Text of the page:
Erasing your hard drive

1 (8)

With the continual upgrading of operating systems, and all the other bits inside computers, there comes a time when the old machine has to go out with the recycling.

Unfortunately, simply deleting files before dropping off the old machine at the e-recyclers will not protect your privacy.

The delete function does not actually delete your files, and someone with the appropriate software can recover whatever you have deleted.

This might be great for forensic accountants and the like, but it’s not good news for the average citizen like you and me.

This week I needed to find a solution for this issue. There were several old computers with mechanical hard drives sitting around the house waiting to retire, and I wanted to act.

For my ancient iMac, which was operating on Maverick, I discovered that using the Command+R (restore) feature opened a list of options that includes access to the Disk Utility. This allows you to securely erase the hard drive. By securely erase, I mean delete and overwrite several times.

With the iMac done, I then had to find a solution for two laptops and a PC running on various versions of Windows from XP through to 7.

A Google search turned up a tutorial on how to erase your hard drive using DBAN. All I had to do was find a usb drive and follow the instructions.

It’s a three step process as you need to download the DBAN software, a program to burn that software to your usb drive, and then alter the boot order on each computer so that it boots from the usb drive instead of its hard drive. It’s not as complicated as it sounds. All the steps and supporting documents and links to the downloads are in the tutorial.

It takes up to 12 hours to securely erase a 500 GB hard drive, so patience is required.

I now have four clean drives ready to recycle.

I guess in a few years time I’ll be looking for a solution for solid state drives.


IMG_0156Peter Mulraney is a creative writer from Australia. He is the author of the Inspector West crime series, the Living Alone series of self-help books for men, Sharing the Journey: Reflections of a Reluctant Mystic, The New Girlfriend and Everyday Project Management.

Recovery mode

iMac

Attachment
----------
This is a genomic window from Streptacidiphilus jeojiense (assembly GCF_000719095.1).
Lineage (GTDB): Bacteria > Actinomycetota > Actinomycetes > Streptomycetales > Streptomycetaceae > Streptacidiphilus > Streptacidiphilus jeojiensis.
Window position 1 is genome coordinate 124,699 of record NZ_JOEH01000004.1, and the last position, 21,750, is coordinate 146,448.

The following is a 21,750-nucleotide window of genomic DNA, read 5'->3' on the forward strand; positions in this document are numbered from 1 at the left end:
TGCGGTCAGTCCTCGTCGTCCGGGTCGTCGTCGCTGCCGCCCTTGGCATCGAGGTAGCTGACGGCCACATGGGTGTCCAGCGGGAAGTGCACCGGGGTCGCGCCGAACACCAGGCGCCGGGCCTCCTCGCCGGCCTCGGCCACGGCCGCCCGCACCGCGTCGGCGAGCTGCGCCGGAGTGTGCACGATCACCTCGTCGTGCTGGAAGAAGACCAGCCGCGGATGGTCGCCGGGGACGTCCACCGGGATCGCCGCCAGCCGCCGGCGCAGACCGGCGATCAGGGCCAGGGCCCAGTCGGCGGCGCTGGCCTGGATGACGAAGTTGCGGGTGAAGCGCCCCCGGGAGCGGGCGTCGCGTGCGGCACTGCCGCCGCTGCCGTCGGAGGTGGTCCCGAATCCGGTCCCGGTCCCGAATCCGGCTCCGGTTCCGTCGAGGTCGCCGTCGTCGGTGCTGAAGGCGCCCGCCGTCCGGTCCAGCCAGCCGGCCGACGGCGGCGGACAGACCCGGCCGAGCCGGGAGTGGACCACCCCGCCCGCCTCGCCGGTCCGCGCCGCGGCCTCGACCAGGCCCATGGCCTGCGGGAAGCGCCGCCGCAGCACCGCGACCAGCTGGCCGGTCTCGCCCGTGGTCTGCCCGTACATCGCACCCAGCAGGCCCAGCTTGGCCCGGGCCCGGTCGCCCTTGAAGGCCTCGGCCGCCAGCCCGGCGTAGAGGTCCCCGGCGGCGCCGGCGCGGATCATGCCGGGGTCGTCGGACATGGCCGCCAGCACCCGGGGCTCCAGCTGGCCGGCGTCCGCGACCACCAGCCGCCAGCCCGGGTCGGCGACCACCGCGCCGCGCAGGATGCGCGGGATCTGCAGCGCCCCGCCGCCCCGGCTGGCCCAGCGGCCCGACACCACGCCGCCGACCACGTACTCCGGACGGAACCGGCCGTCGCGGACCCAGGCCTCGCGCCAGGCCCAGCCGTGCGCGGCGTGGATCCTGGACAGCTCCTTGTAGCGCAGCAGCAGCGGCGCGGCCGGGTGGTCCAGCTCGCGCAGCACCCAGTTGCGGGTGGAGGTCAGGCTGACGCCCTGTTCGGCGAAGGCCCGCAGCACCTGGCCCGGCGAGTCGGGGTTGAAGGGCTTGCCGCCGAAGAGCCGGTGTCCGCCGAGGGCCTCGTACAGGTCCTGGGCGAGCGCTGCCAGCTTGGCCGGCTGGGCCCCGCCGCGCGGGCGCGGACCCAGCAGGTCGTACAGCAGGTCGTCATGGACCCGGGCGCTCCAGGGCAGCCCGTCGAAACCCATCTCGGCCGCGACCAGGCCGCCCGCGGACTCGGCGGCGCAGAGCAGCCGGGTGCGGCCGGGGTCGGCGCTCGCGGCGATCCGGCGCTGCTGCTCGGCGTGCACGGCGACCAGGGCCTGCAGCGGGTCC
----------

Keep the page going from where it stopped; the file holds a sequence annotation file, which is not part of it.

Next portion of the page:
Yosemite arrived in the App store as a free OS X upgrade from Maverick. I read the details and looked at the features. Some of the new stuff looked like fun. I saw the line in the specifications stating that a machine running Maverick would run Yosemite. My machine was running Maverick, so it appeared we were cleared for go.

I hit the download button and went to do something else while the 5.16 G file made its way across cyberspace from Apple’s server to my machine. The installation all went to plan until the last restart, which was supposed to lead configuration and access to all the new features.

There is an Apple equivalent to the Windows blue screen of death – it’s white.

By this time it was way past my bedtime.

I tried the restart again in the morning. Same white screen.

I looked at the external drive that houses whatever time machine backs up whenever the computer is operational. The light was blinking, so I decided there was a good chance I still had a copy of everything. The question was how to access it when all I could see was a blinking mouse pointer on a white screen. It’s not like Apple issue you with a user manual. These days all the help is online.

It was time to trust and go with the flow – and for a few deep breaths.

Visited the Apple store at lunch time and explained my situation. Obviously I’m in a small tribe of iMac users. The sales assistant, assuming I had a laptop, suggested I bring it in. I enlightened him a little more about the size of my problem.

‘Try recovery mode and, if that doesn’t work, ring this number.’

He wrote the number of the help line on the back of his card.

‘How do you access this recovery mode?’ I asked.

‘Hold down the Command and the R keys when you start the computer,’  he said.

I thanked him and headed back to work, confident the system would deliver when I got home and held down the magic keys.

Now that I had some idea of what I was looking for, I accessed all the details about recovery mode by doing an online search on my iPad. Sure enough, the online user manual had all the details you needed to know to execute a full system recovery from time machine or via the internet should that fail.

I’m writing this on my restored iMac.

*

Nothing happens by accident, the sages say.

I took a moment to wonder about the lesson contained in this experience I had called into my awareness.

What I discovered was that I had been given a reminder that I had access to resources I wasn’t aware I possessed. The recovery mode was built into the existing OS on the computer.

When you stop to think about that, you realise that we all have a recovery mode built into our personal operating system. Sometimes, we forget it’s there; like I forgot it was available on the computer. Or we have a vague notion it exits but we don’t know how to access it.

Fortunately, I knew who to ask and wasn’t shy about asking for help. How often do we stay stuck because we don’t ask for help or we ask the wrong people? It’s not magic but vulnerability that allows others to help you.

Our inbuilt recovery mode is accessible by taking time to pause and put things into perspective, and by being aware of what’s going on within our minds – where our operating system is installed, along with all the applications we have loaded over the years.

Maybe I don’t need a new operating system.

Maybe all I need is to refresh some of the applications I use to interpret the world.

Thanks for dropping by,  Peter